Corporate Services, Inc.
208 Kishwaukee St. · Rockford, IL 61104
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www.corpserv.com

One Comment Triggers Discrimination Case

Posted:

A recent case proves once again that one offhand comment by a manager (such as, "What, you're pregnant too?") can be enough to result in a costly battle.

Alena Fassbender was a medication aide at Correct Care Solutions, a company that provides healthcare for prison inmates. Shortly after Fassbender revealed she was pregnant, she was fired.

'Too many pregnant workers'

When Fassbender sued for pregnancy discrimination (Fassbender v. Correct Care Solutions), the company claimed she was fired for violating its "no fraternization" policy — Fassbender had received a romantic note from an inmate and had not reported it immediately.

But testimony from Fassbender and other employees suggested otherwise. Several workers were also pregnant, and when Fassbender initially told her manager about her pregnancy, the manager said, "What, you're pregnant too?"

A few days later, another employee overheard the manager say, "I don't know how I'm going to be able to handle all these people being pregnant at once" and "I have too many pregnant workers. I don't know what I'm going to do with all of them."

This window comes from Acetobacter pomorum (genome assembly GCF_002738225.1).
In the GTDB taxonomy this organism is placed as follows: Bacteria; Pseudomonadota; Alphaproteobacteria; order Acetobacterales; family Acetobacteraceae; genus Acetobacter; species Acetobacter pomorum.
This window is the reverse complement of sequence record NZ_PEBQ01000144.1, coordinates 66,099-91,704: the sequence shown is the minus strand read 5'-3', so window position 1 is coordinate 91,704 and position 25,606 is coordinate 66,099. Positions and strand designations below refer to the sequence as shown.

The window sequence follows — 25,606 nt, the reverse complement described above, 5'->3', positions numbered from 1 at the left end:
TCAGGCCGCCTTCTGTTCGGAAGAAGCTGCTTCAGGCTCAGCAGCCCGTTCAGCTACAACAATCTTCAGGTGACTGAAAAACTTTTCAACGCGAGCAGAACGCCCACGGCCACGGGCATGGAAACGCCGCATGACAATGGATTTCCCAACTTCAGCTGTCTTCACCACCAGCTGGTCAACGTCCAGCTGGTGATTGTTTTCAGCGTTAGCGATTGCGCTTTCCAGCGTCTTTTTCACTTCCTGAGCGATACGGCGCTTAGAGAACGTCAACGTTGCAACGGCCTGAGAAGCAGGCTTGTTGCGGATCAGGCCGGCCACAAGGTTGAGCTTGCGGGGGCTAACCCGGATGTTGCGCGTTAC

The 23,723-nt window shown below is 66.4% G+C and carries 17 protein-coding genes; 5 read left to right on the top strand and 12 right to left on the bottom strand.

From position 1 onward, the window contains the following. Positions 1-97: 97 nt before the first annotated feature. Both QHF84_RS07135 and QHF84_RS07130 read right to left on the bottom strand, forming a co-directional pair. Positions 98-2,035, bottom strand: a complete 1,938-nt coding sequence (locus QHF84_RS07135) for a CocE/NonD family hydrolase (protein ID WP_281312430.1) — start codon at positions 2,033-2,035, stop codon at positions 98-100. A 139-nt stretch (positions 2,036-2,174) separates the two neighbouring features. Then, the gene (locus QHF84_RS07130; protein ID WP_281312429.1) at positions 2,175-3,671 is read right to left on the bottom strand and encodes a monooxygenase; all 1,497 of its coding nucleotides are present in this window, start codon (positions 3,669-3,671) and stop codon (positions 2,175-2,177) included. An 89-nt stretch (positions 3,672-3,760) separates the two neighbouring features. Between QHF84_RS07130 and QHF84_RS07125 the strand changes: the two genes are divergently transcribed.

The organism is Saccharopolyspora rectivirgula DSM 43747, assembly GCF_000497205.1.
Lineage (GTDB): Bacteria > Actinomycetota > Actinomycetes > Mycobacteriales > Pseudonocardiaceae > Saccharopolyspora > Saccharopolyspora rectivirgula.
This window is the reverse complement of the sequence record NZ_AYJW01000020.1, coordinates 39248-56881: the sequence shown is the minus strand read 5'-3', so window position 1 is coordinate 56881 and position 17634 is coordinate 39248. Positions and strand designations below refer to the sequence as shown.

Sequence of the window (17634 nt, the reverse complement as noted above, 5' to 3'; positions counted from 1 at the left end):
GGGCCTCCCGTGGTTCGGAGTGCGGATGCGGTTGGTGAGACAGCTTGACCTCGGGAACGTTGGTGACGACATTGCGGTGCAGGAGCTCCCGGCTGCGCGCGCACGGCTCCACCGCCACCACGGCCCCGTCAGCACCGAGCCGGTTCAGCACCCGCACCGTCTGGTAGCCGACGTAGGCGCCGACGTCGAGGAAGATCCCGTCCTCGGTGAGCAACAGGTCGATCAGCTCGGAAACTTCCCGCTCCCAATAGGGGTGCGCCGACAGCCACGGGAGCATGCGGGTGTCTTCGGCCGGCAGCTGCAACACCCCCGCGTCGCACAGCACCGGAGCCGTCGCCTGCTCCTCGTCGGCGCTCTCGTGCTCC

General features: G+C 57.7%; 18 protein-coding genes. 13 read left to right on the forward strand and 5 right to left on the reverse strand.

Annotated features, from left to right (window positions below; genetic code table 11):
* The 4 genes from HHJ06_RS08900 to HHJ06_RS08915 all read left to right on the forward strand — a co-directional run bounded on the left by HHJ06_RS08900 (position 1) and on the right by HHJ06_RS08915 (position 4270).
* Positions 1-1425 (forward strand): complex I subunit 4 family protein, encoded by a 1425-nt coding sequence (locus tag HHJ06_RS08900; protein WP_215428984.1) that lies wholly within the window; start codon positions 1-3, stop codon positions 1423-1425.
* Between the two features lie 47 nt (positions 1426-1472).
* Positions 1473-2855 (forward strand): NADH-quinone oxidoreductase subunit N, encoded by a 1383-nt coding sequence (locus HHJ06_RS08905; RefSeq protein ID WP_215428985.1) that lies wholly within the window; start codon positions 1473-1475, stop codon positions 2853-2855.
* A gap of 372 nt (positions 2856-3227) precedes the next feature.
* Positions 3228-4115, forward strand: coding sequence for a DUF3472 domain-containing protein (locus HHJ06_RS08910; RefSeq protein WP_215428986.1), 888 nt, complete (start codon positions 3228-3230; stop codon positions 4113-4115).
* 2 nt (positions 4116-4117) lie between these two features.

Sufficient suspicion

A circuit court sent the case to trial, finding the company's actions "sufficiently suspicious." Its reasoning for firing Fassbender kept changing, and the manager who made the comments about the pregnant workers had been reprimanded by the company. A few months after Fassbender had been fired, Correct Care Solutions hired a new employee who also was pregnant, which caused the court to question its motivations.

The company is now facing a long legal battle or a costly settlement.

This case is a great reminder that managers can have the ability to make or break a case: the right response may prevent a lawsuit, and the wrong one can cost a company big. Proper anti-discrimination training can help managers avoid missteps like this.

Posted In: Title VII of the Civil Rights Act of 1964 (Title VII); Discrimination, Illegal

Want to know more? Read the full article by Rachel Mucha at HR Morning

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